A sensitivity analysis was conducted by sequentially omitting each study to analyze the effect of individual research on the overall results of the meta-analysis. The omission of any single study had no significant impact on the comparison models of urolithiasis associated with NAFLD, suggesting a high level of integrity of our meta-analysis (Fig. 4).
Several studies have assessed the relationship between NAFLD and the risk of developing urolithiasis. A cross-sectional study which involved a total of 3719 Chinese men suggested that NAFLD was related to a higher prevalence of urinary calculi, independently of several traditional risk factors, such as physical activity, serum uric acid, and body mass index (BMI). Similarly, a retrospective study in Israel found a 3.24-fold increased risk of CT diagnosed renal colic among NAFLD patients than individuals without NAFLD. A cross-sectional study examining a total of 11245 ultrasonography reports revealed an increased prevalence of urolithiasis in NAFLD patients compared to subjects without NAFLD (OR: 2.4, 95% CI, 2.1–2.7). Again, a population-based retrospective study involving 1812 patients showed that the prevalence of renal stone disease in patients with NAFLD was markedly higher than those without NAFLD in multivariate analysis (OR: 5, 95% CI, 3–8.2) (P < .05). Also, a large cohort study involving 208,578 Korean adults who underwent a comprehensive health examination between January 2002 and December 2014 showed that the presence of NAFLD was significantly linked to an increased incidence of urolithiasis among in male subjects, independently of possible confounders. Collectively, an increasing number of studies have shown consistent evidence that the presence of NAFLD, defined as either ultrasonography or computed tomography, was closely linked to a higher risk of urolithiasis.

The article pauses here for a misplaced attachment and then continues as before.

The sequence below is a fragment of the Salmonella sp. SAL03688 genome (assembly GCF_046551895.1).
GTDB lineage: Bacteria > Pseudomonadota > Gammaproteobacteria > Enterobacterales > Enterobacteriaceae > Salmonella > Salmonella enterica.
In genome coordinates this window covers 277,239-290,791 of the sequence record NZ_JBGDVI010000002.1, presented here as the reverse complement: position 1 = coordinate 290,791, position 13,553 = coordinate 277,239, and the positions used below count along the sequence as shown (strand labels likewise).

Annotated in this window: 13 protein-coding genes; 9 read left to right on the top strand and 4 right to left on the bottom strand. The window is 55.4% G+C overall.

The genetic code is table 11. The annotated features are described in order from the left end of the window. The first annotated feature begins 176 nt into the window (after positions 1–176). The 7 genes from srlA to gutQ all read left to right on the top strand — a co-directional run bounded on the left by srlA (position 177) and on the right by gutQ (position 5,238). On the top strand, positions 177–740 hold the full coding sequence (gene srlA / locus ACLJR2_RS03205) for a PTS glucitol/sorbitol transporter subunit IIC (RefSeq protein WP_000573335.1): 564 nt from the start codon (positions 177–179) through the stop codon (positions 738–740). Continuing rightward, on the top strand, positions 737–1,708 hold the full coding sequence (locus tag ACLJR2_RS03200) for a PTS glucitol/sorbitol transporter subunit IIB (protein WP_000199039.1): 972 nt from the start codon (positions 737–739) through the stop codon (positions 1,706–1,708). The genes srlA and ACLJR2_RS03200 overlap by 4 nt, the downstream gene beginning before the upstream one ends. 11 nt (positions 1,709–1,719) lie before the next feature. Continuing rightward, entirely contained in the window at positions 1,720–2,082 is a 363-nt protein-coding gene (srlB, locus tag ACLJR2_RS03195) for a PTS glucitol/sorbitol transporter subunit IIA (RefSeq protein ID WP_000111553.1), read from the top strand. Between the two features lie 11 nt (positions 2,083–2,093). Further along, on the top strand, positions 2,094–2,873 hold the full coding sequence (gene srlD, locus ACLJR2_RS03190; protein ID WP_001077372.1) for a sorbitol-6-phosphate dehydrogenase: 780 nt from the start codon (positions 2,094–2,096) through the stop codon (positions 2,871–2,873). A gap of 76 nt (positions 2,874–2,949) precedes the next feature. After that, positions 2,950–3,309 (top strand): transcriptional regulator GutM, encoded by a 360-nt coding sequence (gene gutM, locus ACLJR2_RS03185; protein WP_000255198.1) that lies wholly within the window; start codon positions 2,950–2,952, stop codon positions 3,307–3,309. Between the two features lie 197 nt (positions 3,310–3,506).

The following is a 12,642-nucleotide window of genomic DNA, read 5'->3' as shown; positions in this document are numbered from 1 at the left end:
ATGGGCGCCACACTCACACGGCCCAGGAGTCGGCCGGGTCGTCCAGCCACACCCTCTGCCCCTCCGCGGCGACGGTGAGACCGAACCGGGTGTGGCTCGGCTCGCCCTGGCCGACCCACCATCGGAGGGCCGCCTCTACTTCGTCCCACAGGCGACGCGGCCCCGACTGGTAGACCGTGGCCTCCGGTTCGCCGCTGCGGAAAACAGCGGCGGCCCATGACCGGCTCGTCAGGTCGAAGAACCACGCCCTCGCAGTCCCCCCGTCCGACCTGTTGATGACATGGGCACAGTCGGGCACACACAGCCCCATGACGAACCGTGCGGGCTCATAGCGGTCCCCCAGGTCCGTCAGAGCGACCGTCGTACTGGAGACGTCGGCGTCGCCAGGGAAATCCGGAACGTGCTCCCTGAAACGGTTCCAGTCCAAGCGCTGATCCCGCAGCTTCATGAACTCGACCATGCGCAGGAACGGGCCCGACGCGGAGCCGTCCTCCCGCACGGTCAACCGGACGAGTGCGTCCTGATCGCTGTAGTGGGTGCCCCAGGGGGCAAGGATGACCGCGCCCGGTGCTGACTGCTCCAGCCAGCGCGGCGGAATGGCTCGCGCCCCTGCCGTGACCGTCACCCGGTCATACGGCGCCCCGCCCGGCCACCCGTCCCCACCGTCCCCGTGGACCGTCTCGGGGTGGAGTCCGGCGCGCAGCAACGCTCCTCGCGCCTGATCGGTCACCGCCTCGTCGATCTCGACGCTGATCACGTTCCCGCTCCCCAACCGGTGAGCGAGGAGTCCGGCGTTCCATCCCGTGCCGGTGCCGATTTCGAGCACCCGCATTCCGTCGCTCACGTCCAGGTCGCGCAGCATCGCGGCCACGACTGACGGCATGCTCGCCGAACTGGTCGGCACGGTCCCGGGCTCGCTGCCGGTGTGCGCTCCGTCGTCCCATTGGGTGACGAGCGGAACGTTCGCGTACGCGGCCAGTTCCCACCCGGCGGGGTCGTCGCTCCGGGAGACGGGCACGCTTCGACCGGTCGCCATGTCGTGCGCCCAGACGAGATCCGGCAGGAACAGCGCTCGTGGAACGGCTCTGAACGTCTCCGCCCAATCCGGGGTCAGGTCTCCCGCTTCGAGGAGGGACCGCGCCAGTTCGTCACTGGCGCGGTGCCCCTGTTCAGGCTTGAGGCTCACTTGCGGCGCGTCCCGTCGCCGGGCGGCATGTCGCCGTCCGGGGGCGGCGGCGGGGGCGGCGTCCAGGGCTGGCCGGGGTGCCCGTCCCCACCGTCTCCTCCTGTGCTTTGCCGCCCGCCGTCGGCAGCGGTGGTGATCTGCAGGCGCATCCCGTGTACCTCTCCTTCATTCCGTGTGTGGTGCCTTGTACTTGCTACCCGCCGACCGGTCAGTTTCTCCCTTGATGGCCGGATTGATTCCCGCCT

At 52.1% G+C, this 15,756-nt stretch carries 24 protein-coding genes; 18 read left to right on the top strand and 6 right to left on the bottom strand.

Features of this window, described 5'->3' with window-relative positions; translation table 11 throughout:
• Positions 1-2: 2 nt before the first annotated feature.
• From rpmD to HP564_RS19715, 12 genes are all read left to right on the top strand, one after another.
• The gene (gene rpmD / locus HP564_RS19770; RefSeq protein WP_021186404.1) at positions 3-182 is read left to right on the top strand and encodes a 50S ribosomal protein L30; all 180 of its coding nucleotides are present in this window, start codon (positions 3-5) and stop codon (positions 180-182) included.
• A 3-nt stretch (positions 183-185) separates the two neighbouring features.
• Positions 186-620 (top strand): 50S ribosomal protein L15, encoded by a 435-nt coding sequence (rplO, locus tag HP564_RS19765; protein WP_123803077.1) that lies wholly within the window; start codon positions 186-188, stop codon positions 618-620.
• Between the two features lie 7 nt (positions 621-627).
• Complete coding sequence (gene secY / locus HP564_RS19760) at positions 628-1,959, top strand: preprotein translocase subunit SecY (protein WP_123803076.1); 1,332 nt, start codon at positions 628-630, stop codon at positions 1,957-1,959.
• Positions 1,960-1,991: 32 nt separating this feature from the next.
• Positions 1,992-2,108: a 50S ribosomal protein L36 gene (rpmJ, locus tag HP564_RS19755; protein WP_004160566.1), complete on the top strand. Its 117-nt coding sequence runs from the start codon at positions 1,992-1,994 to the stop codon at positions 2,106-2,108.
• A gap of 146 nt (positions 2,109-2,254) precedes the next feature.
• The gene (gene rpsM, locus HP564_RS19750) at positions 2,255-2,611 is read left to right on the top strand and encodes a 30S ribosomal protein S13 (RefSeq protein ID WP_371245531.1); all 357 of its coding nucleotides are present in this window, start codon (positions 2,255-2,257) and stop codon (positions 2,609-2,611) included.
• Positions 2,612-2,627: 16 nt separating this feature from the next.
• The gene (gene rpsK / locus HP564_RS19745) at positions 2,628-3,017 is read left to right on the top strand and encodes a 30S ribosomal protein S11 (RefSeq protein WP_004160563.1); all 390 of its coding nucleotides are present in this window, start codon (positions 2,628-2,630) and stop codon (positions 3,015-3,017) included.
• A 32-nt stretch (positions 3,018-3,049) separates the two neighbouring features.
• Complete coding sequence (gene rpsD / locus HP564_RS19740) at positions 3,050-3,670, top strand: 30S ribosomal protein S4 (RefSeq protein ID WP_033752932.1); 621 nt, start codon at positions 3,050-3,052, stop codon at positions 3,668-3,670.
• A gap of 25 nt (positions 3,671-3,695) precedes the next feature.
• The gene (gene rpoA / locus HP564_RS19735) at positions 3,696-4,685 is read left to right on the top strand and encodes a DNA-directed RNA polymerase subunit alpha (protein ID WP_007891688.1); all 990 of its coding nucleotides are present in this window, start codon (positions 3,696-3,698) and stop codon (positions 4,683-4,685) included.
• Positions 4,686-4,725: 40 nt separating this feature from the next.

The plausible biologic mechanism by which NAFLD may contribute to increasing the risk for urolithiasis remains unclear. Reactive oxygen species (ROS) and oxidative stress (OS) have been implicated in the pathogenesis of NAFLD.[28,36,37] Furthermore, increased levels of γ-glutamyl transpeptidase and renal enzymes observed in the urine of idiopathic CaOx stone patients suggest the involvement of ROS in the pathogenesis of the idiopathic stone disease. A study involving adult participants of 1988 to 1994 NHANES III examined serum levels of antioxidants found that decreased antioxidant capacities, which indicated as lower levels of antioxidants, α-carotene, β-cryptoxanthin, β-carotene, predisposed to the development of kidney stones, furtherly supporting the role of ROS in nephrolithiasis. Collectively, clinical and experimental data provide evidence of the involvement of ROS production and OS development in the patients with NAFLD and urolithiasis, and OS may represent shared pathogenesis for both NAFLD and urolithiasis.[28,40,41] Again, accumulating evidence suggested that kidney stones are associated with metabolic syndrome (MetS) characterized by insulin resistance. A Japanese study examining the association between insulin resistance, adiponectin, and kidney stones showed that women with kidney stones had significantly higher HOMA-IR and insulin than in women without kidney stones, indicating a greater risk of kidney stones resulting from MetS components by insulin resistance or subclinical hyperinsulinemia.
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